Wednesday, August 12, 2020

The Art of Making Macarons

Today is not a Monday. I'm not usually blogging on Wednesday. 

But last night we did a thing that simply must be documented. A quick pic and done on social media will simply not do.

Summer Bucket List 2020 has been different than past years. With the Pandemic, we knew we'd be staying close to home, so we challenged ourselves with homey things. Middle child, who loves to bake, added "Learn to make Macarons." 

Confession: I don't actually love macarons. And having heard from many, many, many sources that macaron-making is finicky and extremely difficult, and would likely take many tries to get it right, I really had no desire to make macarons. None.

But confession aside, I also believe in letting my kids try things that interest them. So here we go.

First of all, if you want to learn HOW to make macarons, with all the tricks, I highly recommend The Preppy Kitchen. John Kanell is entertaining, humble, honest about how hard they are to make and his own failures, and super detailed. We read the entire post, and watched the video several times as we worked on our macarons. 

For the record, our (spoiler alert) failure is in no way due to his instructions. 😂

We started out in good spirits. We knew prepping the almond flour would be work, but it seemed a fairly easy first step to get right. Basically you sift the almond flour and powdered sugar to get rid of the biggest bits. So we sifted . . .

And sifted . . .

And sifted . . .

And holy cow! Are we not done yet???!

And mom, it's been a miserable THREE hours of sifting, and DO NOT take my picture!

So I think our sifter was a bit TOO fine, and if we ever try to make these again, a new sifter will be something we would DEFINITELY purchase. It is also possible that the Great Value brand of Almond Flour (labeled as "Superfine") was not a good purchase. (For the record, my husband did the shopping, not me. 😉)

By the time we almost had the flour done, both middle child and I were exhausted and ready to call it good for the day. But lollipops and gumdrops! We had come this far, our eggwhites were AGED (yes, you have to age your eggwhites!) and at room temperature, WE WERE GOING TO FINISH!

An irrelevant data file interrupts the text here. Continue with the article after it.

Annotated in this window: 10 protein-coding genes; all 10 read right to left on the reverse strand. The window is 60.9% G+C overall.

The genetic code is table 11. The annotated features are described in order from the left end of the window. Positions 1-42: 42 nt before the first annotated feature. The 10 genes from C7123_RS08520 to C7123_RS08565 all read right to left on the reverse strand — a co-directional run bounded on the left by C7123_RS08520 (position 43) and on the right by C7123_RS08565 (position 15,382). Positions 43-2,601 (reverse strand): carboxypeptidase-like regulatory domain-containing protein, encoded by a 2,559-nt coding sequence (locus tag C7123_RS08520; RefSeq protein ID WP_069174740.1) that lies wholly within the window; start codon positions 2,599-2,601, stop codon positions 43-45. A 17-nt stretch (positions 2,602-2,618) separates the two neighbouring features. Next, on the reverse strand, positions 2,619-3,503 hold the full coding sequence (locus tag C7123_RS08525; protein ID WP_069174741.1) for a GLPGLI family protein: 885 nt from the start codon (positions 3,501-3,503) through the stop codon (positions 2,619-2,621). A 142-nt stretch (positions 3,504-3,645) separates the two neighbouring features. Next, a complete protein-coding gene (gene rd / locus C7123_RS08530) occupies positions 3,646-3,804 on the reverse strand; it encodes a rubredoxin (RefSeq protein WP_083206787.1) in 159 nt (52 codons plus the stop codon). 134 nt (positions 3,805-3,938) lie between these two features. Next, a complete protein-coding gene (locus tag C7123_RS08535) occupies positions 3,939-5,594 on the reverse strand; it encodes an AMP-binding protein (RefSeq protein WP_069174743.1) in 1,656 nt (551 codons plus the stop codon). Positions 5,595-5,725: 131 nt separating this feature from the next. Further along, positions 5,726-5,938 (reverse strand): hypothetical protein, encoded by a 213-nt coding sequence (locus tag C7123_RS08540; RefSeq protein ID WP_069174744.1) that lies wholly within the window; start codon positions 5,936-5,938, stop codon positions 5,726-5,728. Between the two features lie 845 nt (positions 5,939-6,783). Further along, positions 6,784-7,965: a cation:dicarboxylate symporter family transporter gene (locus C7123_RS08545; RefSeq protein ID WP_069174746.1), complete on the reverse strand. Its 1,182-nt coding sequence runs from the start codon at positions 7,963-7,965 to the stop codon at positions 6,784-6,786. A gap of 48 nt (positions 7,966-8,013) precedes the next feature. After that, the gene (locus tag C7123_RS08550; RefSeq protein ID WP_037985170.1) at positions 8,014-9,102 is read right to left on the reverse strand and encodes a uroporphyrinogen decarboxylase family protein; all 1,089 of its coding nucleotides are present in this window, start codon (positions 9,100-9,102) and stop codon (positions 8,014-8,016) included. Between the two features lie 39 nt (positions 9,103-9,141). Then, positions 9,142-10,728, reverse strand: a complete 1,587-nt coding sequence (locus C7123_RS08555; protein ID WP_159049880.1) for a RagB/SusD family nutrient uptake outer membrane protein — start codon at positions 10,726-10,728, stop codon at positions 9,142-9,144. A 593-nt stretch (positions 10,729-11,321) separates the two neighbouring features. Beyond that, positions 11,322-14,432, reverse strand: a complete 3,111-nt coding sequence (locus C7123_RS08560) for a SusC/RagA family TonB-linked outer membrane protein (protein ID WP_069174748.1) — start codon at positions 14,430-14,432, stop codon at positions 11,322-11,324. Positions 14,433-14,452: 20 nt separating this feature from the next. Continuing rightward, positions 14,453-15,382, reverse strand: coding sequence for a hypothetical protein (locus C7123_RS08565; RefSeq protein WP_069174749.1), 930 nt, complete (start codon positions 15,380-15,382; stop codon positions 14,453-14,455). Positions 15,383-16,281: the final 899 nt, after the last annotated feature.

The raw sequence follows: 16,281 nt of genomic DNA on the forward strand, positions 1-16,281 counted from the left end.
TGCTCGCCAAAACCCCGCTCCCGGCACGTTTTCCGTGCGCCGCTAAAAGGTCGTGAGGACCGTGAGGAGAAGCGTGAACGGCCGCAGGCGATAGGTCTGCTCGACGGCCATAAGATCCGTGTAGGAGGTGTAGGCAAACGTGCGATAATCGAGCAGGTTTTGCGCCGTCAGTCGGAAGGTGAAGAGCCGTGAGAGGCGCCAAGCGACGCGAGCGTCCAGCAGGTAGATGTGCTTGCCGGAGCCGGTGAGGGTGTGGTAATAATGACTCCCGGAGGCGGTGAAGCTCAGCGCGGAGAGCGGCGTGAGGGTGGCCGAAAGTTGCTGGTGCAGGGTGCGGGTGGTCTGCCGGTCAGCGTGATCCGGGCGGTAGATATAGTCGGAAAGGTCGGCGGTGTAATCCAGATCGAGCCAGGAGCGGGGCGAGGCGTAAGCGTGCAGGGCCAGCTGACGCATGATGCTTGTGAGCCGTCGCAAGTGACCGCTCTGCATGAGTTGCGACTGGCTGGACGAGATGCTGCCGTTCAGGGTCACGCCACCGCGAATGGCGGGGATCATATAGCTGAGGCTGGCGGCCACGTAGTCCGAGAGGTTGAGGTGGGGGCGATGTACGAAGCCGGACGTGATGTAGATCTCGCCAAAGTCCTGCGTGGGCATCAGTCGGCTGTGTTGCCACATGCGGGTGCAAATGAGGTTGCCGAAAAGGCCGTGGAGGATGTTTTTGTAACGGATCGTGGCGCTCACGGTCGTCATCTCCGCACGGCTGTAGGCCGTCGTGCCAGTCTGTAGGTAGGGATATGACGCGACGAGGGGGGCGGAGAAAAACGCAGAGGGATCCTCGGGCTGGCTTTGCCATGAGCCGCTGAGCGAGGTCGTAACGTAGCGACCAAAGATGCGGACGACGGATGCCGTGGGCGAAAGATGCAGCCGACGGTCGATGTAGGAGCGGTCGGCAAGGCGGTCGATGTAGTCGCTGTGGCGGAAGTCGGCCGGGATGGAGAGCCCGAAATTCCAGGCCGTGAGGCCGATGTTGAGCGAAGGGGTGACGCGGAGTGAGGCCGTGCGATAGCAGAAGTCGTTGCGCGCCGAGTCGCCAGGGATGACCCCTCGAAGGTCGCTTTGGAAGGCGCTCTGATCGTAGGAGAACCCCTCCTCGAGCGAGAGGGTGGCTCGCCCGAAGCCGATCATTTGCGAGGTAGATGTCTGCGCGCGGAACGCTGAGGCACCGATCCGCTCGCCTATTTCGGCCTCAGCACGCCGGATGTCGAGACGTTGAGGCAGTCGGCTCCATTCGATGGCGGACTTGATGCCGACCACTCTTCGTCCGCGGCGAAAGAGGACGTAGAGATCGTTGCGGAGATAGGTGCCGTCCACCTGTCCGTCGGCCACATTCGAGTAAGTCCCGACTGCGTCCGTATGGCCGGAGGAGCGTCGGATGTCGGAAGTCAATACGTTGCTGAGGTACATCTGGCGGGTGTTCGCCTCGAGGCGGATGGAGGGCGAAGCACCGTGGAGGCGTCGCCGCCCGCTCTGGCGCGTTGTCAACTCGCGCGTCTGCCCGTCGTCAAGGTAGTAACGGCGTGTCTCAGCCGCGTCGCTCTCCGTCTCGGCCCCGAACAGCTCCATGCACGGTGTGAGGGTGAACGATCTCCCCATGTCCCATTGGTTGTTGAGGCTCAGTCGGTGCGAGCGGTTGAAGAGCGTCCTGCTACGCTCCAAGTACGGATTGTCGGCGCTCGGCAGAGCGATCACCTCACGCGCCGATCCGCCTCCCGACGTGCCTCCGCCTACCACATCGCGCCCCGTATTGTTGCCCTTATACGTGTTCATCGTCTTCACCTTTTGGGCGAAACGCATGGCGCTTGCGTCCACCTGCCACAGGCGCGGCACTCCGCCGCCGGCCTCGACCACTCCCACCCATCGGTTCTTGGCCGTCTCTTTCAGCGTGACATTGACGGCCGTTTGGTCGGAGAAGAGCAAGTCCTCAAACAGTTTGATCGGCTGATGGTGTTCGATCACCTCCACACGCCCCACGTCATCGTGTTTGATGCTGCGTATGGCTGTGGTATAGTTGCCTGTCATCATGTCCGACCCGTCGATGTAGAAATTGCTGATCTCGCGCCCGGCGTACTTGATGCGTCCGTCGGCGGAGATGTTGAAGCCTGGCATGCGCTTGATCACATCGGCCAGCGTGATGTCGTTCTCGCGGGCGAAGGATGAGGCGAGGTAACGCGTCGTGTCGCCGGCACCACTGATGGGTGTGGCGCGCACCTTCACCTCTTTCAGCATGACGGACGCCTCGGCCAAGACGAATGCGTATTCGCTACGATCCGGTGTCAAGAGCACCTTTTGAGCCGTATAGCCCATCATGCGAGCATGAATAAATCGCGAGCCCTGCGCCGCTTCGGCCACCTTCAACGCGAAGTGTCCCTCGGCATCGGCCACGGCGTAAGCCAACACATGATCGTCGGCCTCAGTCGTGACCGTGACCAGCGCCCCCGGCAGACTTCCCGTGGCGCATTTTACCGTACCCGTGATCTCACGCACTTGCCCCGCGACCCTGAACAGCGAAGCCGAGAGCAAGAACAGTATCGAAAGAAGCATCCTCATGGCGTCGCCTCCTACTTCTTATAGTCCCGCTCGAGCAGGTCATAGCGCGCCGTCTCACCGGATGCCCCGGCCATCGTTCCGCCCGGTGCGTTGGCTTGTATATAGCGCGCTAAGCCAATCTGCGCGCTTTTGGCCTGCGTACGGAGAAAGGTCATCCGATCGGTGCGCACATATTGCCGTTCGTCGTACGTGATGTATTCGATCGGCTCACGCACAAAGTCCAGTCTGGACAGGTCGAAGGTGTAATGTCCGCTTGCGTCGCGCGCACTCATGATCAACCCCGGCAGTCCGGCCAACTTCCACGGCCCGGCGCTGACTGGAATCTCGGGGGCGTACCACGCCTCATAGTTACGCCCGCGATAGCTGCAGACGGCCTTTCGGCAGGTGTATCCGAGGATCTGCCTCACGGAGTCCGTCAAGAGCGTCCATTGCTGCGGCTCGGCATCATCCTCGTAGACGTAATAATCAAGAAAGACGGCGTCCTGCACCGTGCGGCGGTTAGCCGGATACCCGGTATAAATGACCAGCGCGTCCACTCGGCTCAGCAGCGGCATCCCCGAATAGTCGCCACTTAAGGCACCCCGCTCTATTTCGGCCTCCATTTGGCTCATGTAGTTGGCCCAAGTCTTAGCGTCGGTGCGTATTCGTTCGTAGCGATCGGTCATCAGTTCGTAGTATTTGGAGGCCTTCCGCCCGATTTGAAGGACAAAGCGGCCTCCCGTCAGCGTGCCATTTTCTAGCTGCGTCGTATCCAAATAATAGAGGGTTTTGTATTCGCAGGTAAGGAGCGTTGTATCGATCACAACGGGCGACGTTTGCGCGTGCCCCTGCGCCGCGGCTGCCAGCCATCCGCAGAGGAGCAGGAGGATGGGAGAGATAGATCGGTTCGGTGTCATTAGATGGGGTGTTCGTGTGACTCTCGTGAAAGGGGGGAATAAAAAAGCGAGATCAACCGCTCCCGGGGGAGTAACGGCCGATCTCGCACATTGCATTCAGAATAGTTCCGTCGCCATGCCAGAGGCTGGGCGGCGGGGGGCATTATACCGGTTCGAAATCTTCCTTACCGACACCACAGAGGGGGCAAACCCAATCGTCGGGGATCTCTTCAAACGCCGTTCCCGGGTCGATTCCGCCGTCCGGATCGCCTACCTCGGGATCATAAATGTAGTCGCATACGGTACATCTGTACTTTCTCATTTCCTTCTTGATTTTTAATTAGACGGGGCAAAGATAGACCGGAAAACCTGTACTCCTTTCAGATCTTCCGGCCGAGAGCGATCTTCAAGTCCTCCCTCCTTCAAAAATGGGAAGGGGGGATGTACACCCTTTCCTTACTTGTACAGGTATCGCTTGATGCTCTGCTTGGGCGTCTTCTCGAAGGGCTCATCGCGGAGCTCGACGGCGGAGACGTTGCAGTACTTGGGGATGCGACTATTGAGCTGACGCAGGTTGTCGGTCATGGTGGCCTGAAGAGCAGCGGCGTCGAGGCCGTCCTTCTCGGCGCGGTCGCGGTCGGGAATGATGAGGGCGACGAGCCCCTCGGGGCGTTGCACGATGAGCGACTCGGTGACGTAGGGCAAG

So I had my son start on the meringue while I finished the sifting. Seriously. That was not a good deal on my part. But parenting and sacrifices and grumble mumble.

I did not remember to take pictures of the early meringue making. Suffice it to say, it also took A LONG TIME. Just not as long as the stinking sifting! 

Happily, the mixer does most of the heavy lifting at the beginning, so we only had to finishing whipping that meringue into a thick, marshmallowy mass. 

John Kannel (of the Preppy Kitchen) emphasized that the biggest mistake most macaron-makers make is not whipping their meringue long enough. Middle Child wanted to be thorough, so about the time I thought it was done he said: "Thirty more minutes by hand!"

Hahaha, yeah, not happening. Instead, we tried the upside down bowl test that John suggested, and we were gold. Middle child really liked that test. 

Next came the folding in of the flour (wretched flour!). This may have been where we failed. Something about getting out the big air, but keeping in some air . . . yeah, it was all a bit opaque to me, but I did my best. 

And no pictures of the actual piping because we were busy piping. Yeah, piping isn't really a skill we have either. So.

After having watched the video, we splurged and got a macaron mat. It was supposed to help them form the wall and kind of fix our bad piping. But . . .

And turns out, we didn't cook them long enough. That is a big bad mistake, my friends. Big BAD. 😳 I mean, ruinous, really. 😩 (I'm not crying, you are!)

Ahem. So while the parchment paper ones were even more irregular, at least they were cooked long enough.

Yeah, yeah, yeah. I KNOW they look awful! But turns out, awful-looking does not equal awful-tasting. So there is that.

Next up, we went for the French buttercream filling, because as long as we're trying hard things . . . So middle child started whisking the egg-yolks . . . 

While I worked on the soft ball sugar . . .

What? That doesn't look like soft-ball sugar to you? 

This is actually failed attempt number two. 😂😆😭 (I can laugh now, but let me just tell you that it was not pretty last night. Not pretty at all. Middle Child kept trying to chat with me and I may have exploded. Then hard-working husband called right at the crucial moment (why yes, he was still at work at 8:30 last night, why do you ask?), and I didn't take his call! 😬 Oh, the stress!!

Turns out I don't actually know how to use a candy thermometer. (Yes, really, Mom. And yes, I am actually your daughter.) 

Once I figured that out (on attempt 3), it all went swimmingly, and voila! Beautiful, yummy buttercream.

But even beautiful buttercream can't fix undercooked macarons. Which means that after about six hours of arduous labor in the kitchen (SIX HOURS), this is all we have to show for it. Seven, crumbly, crackly, over-airy . . . but DELICIOUS macarons.

Oldest child very willingly test-tasted them for us and gave us his unbiased opinion of their tastiness. (I mean, he eats moldy bread, but whatever, we'll take it!)

As we were finishing up, middle child asked, "Should I start aging some egg-whites so we can make chocolate ones tomorrow?"

😂😆😂 So you see? Even after six grueling hours, he still had his sense of humor. (We did not start those egg-whites)